MANILA – The Department of Energy (DOE) and the Asian Development Bank (ADB) have initially identified nine ports in the country that can undergo redevelopment to cater to the requirements of offshore wind projects.
DOE Assistant Secretary Mylene Capongcol said on Tuesday that through a grant, the ADB is doing a study with the agency to assess nine existing ports that can be repurposed as part of the country’s infrastructure readiness for offshore wind farms.
These ports are mostly in Luzon and Visayas, particularly the Currimao Port in Ilocos Norte, Port Irene in Cagayan Valley, the Energy Supply Base Port of the Philippine National Oil Company in Batangas, as well as other ports in Batangas, Mindoro, Bacolod and Iloilo.
At the Wind Energy Forum of the Nordic Chamber of Commerce of the Philippines, Inc. in Quezon City, the DOE official said the government has awarded a total of 79 offshore wind service contracts to date, with a potential capability of producing 61.93 gigawatts of clean power.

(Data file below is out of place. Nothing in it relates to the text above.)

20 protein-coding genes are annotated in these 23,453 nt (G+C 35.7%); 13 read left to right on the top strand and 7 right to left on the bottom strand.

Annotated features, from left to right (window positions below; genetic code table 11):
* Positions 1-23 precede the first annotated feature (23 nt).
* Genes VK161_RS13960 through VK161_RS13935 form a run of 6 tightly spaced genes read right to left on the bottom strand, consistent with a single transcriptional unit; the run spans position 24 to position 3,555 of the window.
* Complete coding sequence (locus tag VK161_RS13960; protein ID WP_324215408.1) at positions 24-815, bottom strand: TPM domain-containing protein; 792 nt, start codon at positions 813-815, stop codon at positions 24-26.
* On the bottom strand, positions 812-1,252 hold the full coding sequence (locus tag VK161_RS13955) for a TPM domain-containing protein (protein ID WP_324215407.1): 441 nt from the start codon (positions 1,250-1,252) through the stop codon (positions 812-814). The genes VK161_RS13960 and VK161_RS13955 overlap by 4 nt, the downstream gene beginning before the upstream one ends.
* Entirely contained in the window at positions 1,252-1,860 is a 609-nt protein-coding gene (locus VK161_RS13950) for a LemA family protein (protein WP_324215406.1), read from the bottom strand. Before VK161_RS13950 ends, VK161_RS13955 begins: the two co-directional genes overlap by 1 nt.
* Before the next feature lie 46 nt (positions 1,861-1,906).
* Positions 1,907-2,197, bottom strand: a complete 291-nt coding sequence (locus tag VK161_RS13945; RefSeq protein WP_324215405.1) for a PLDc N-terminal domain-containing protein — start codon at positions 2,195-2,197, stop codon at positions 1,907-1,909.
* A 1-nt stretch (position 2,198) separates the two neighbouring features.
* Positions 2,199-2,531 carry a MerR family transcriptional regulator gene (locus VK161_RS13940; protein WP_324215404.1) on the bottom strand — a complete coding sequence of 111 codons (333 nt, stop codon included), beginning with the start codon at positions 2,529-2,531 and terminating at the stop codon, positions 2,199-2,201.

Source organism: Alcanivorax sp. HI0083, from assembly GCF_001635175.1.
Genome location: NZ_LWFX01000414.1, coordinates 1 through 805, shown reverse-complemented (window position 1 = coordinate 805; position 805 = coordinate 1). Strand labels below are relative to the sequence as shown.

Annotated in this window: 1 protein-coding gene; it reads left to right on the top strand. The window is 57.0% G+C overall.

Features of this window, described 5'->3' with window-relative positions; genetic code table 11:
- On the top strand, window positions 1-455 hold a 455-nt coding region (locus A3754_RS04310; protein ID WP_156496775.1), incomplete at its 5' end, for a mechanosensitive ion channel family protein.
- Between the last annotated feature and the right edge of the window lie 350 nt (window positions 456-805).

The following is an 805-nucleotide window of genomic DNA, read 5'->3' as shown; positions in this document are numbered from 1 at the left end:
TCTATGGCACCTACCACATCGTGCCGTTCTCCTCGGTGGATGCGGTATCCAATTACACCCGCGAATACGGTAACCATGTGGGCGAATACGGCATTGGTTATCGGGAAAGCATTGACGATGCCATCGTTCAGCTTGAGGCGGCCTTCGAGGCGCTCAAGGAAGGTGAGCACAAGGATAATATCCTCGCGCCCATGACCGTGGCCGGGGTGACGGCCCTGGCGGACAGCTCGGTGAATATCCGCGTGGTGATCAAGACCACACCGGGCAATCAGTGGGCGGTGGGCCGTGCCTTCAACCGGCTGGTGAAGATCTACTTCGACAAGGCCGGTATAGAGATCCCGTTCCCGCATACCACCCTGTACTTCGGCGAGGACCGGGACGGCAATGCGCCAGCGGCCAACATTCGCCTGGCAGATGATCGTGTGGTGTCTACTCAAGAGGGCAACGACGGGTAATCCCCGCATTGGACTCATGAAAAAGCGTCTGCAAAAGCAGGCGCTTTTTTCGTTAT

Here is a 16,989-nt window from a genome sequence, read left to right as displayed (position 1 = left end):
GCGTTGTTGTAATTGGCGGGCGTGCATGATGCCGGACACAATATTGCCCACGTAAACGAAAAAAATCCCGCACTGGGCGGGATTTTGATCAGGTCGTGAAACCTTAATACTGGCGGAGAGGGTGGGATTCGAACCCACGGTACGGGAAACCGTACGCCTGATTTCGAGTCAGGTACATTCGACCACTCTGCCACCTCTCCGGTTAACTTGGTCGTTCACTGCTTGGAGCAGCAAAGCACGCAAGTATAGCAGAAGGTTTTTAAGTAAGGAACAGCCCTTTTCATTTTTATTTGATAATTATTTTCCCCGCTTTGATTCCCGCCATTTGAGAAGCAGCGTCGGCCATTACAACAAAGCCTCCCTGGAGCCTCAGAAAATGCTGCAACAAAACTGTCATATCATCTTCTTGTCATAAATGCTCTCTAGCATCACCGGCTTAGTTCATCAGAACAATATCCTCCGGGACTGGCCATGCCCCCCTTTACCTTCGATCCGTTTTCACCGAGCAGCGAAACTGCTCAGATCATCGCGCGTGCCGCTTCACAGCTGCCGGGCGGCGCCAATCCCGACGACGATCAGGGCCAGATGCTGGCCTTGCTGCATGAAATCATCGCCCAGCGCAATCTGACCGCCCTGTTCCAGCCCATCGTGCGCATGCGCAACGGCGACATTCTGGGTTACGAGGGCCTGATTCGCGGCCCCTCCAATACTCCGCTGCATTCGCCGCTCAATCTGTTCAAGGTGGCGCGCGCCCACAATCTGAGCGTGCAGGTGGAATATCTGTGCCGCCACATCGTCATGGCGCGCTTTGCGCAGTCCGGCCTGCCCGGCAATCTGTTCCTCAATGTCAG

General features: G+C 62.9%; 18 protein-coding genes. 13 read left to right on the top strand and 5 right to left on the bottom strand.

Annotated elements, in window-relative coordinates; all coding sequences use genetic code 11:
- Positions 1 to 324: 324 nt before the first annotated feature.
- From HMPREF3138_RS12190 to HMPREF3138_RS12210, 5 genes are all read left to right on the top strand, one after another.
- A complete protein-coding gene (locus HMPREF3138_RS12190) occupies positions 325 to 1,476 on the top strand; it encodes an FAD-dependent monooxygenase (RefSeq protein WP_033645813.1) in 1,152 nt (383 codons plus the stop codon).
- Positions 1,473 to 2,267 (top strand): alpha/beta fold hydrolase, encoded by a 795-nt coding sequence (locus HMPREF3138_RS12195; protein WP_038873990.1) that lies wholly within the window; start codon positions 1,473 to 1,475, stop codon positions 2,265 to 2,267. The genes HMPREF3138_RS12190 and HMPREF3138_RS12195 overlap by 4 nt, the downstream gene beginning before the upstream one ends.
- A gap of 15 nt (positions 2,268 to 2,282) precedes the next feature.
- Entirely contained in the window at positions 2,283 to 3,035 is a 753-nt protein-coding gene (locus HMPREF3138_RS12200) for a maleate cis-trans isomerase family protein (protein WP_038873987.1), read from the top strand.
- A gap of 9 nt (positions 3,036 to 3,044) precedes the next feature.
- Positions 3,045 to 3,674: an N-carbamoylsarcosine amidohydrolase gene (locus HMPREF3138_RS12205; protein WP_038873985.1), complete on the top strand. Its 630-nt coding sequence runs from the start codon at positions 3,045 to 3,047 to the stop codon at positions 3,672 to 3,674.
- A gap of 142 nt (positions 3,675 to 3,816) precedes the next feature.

She said readiness of port infrastructure is one of the critical requirements for developers in constructing offshore wind projects. However, none of the existing ports in the country can meet the standards for offshore wind projects as these require sufficient water depths and wider access channel.
“We just started the study. There will be series of meetings with ADB to determine the readiness, or what kind of upgrading are needed to meet the standards for offshore wind development,” she said.
The study is expected to be finished next year, she added.
Capongcol said the port developer should lead in the redevelopment project.
The identified ports are owned by both private entities and also local government units.
“We have increasing number of service contracts. We can see the interest of players to develop offshore wind (projects)... From these alone, they can possibly cater to the requirement of the offshore wind development,” she said.
In the same event, NIRAS Regional Director for Asia John Stasig Møerk said ports are needed in offshore wind projects to load and transport wind turbine components, such as tower sections, blades and nacelles that are transported to the offshore installation site via specialized vessels to ensure safe and efficient transportation.
He added that ports are often utilized by offshore wind projects as base of operations for installation and commissioning activities.
Offshore wind projects also need base ports for operations and maintenance, storage of decommissioned components, logistics and supply chain management, Møerk said. (PNA)